Despite an overall consensus among thrifty consumers that the no-frills stoves on our list are straightforward, grumbles about design issues that interfere with usability occasionally surface. The Kenmore 70402 is a gas stove that takes a few hits for awkward design decisions: an oven vent directly under the controls at the back of the stove that spews very hot air (one consumer stresses the importance of wearing an insulated mitt if you need to adjust the controls while the oven is on), a drop-in broiler tray in a drawer near the floor that's tricky to pull out and return while the broiler is going, and high burner grates that waste heat. Slippery burner grates, hard-to-see temperature settings on the oven dial, and the lack of a window in the oven door on the Amana AGR3311WD, another gas stove, irritate some users. And for all the appeal of the smooth ceramic cooktop on the GE JBS55DM, some consumers chafe at having to use flat-bottom pans and special cleaning products on this electric stove
Ranges Cleanup.Ease of cleaning crops up occasionally in consumer reviews, and when it does, our top picks post impressive scores. The smooth ceramic cooktop on the GE JBS55DM, with its under-the-surface heating elements, is a big draw for consumers all too familiar with the drudgery of cleaning coils and drip pans on traditional electric stoves. Most reviews of this model posted on Best Buy say cleanup is a breeze, although several claim that boil-overs bake on and require a spot of elbow grease to remove. Not surprisingly, several reviews of the Hotpoint RB757DP assert that cleaning the metal drip pans is a chore and others report they stain easily and need frequent replacement; one user recommends buying porcelain-on-steel drip pans instead and running them through the oven's self-cleaning cycle.
Self-sealed gas burners of the type found on the Fridgidaire FGF348KC and Amana AGR3311WD are a housekeeping boon. Many gas stoves now feature this design, which keeps crumbs and spills on the surface and turns cleanup into a relative picnic. Although the Kenmore 70402 features open burners, users insist it's easy to clean.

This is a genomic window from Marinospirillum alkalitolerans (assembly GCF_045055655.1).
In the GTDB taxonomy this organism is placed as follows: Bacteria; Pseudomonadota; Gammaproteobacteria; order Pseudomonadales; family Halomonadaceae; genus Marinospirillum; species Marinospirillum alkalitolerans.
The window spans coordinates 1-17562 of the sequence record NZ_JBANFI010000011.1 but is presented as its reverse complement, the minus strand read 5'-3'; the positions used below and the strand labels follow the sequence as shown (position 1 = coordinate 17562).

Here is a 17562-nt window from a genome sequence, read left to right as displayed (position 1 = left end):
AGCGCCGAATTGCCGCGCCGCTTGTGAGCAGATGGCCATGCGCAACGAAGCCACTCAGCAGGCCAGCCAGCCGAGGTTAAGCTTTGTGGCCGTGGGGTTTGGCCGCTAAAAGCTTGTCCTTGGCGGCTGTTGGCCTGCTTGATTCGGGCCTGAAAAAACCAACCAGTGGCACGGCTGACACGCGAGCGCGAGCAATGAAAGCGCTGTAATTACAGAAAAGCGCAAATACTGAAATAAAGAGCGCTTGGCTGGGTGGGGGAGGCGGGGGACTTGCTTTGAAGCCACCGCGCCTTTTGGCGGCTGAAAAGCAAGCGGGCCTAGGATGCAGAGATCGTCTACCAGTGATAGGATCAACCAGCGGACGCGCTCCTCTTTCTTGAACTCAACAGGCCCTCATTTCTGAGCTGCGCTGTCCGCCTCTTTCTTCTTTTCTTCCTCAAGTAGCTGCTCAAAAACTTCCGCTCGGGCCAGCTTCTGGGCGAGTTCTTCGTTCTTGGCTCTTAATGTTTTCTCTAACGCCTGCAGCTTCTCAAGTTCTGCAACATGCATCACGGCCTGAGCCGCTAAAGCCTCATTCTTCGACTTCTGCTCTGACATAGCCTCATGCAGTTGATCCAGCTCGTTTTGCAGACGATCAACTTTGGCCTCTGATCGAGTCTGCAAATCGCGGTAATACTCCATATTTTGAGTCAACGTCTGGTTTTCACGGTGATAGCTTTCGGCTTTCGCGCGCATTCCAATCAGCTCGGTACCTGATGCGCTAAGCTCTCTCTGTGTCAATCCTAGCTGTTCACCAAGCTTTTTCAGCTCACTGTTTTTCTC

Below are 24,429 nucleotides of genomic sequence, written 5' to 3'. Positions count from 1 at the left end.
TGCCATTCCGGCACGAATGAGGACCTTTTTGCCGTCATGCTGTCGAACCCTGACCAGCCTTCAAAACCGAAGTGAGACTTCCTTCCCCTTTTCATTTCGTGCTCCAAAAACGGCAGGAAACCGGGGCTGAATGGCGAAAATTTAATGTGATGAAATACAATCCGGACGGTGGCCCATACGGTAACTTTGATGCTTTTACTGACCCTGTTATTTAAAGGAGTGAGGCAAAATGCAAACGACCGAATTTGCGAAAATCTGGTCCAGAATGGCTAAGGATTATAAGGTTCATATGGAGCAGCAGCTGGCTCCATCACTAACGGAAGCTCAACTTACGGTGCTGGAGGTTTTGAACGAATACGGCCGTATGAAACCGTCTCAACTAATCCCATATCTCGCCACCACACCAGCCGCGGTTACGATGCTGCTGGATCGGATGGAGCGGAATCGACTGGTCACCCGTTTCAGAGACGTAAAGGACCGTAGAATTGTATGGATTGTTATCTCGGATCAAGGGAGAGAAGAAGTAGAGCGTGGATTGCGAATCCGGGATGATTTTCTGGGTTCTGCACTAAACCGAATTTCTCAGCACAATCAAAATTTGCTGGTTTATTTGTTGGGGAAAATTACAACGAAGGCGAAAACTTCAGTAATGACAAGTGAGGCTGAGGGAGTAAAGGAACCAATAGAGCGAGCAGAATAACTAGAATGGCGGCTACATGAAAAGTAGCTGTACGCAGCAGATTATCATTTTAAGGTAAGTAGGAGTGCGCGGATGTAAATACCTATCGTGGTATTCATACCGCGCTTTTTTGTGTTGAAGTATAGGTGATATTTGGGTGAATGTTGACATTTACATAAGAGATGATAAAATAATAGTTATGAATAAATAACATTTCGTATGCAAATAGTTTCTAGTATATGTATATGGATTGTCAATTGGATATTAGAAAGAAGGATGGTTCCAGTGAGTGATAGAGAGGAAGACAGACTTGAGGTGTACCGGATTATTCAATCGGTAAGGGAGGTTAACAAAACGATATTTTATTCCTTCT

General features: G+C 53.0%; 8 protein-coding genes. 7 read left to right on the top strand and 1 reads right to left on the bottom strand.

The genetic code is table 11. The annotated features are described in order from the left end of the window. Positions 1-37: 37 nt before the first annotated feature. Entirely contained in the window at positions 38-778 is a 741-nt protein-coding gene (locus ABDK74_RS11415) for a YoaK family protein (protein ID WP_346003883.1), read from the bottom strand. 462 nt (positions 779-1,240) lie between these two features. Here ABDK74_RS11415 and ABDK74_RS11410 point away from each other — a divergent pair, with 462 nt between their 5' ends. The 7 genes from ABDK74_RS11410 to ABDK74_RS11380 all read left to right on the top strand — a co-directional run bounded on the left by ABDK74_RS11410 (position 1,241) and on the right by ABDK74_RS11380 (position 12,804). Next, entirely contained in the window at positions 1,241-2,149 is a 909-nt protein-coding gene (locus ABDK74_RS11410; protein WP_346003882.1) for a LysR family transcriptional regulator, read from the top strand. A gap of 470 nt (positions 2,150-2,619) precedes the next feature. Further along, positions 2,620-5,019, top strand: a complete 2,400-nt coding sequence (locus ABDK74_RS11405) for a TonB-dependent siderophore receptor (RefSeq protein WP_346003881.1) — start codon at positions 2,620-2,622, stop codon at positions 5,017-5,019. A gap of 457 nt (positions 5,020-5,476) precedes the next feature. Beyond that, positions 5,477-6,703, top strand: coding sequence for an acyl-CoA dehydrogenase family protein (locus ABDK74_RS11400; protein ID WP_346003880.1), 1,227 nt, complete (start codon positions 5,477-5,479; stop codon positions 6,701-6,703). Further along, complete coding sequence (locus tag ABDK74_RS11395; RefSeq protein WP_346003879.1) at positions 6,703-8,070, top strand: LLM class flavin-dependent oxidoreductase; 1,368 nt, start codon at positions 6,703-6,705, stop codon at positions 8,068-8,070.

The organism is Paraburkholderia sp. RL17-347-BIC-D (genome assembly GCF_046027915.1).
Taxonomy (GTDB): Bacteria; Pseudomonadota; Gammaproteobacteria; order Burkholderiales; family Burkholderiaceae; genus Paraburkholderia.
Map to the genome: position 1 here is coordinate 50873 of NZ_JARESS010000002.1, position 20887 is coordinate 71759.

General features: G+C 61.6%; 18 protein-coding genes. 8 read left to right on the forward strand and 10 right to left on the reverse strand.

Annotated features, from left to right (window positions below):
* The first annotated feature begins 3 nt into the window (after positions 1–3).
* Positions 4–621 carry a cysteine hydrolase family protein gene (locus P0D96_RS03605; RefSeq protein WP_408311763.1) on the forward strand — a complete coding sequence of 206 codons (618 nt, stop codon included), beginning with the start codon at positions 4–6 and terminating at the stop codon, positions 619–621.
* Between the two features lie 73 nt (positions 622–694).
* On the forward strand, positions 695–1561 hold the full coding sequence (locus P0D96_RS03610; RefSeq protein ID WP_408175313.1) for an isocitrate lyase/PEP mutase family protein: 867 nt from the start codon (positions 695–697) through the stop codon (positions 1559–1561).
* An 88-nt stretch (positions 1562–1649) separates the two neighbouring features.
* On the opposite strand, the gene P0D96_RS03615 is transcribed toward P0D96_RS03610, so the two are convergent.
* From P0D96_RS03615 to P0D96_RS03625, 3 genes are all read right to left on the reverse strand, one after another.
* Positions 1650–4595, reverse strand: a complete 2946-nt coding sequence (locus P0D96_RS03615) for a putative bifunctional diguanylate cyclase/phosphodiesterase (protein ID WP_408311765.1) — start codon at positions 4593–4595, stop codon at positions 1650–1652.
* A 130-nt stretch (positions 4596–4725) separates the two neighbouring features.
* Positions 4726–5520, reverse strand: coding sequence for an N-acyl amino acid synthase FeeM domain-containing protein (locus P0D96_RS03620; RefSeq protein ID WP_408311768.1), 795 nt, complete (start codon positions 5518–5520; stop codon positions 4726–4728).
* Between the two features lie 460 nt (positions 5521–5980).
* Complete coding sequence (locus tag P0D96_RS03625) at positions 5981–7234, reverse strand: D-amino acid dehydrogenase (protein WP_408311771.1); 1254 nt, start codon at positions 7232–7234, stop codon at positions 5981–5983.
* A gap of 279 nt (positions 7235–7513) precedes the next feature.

Self-cleaning ovens, once a frill reserved for high-end ranges, are increasingly common in the budget segment. Among the models on our list, only the electric Hotpoint RB757DP boasts a self-cleaning oven; one cook reports on Viewpoints that this feature leaves the oven sparkling. The other electric stoves and gas stoves we researched all require manual cleaning, but the task doesn't seem to be onerous. One user of the Kenmore 70402 writes that a dab of oven cleaner made quick work of pie filling that ran over, and a user of the Frigidaire FGF348KC writes in a post on the company website that cleanup is accomplished in a matter of minutes. Still, a number of reviewers of these models say they would have preferred a self-cleaning oven, although its absence wasn't a deal-breaker.
Range Electric controls, Size and Durability
Electronic controls are among the standard range features on most ovens, including those in the budget segment. All the cheap ovens we researched, but for the Amana AGR3311WD, feature an electronic touch pad for the oven. One virtue of an electronic touch pad is the large number of possible oven-temperature settings; the Kenmore 70402 and Kenmore 90112, for example, offer 105 options between 170 and 550 degrees Fahrenheit (as with the cheap oven in the Frigidaire FGF348KS, settings can be changed in five-degree increments). One frequent complaint about the Amana AGR3311WD is that the dial for the oven temperature is marked in 50 degree increments, which makes for lots of guesswork when a precise oven temperature is called for. Do note, though, that if the electricity goes out, you won't be able to operate any part of an electric stove, including the cheap oven; on a gas range, you'll at least be able to get the top burners going with a match.
Additional range features, such as automatic oven shut-off and time delay, give cooks lots of flexibility. But these are rare features in the bargain stove market. Among the models on our list, only the Hotpoint RB57DB boasts a timed- and delayed-bake function. Both the GE JBS55DM and Frigidaire FGF348KS feature a Sabbath mode on the cheap oven, which overrides the automatic shut-off so that the oven will stay on for more than 12 hours.
Range Size.Most kitchen layouts are designed for cheap stoves that measure 30 inches across. All the freestanding ranges we researched meet this standard.
Another indicator of size is oven space, measured in cubic feet. Experts at CNET correlate oven size with the number of people living in the home: 2 to 3 cubic feet for one or two people; 3 to 4 cubic feet for three or four people; and more than 4 cubic feet for four or more people. Even so, a small family with a big baking habit might want to opt for a larger cheap oven. The good news for frugal shoppers is that all of the 30-inch ranges on our list provide at least 4 cubic feet of oven space; the GE JBS55DM boasts the largest cavity (5.3 cubic feet) and the Kenmore 70402 has the smallest (4.2 cubic feet).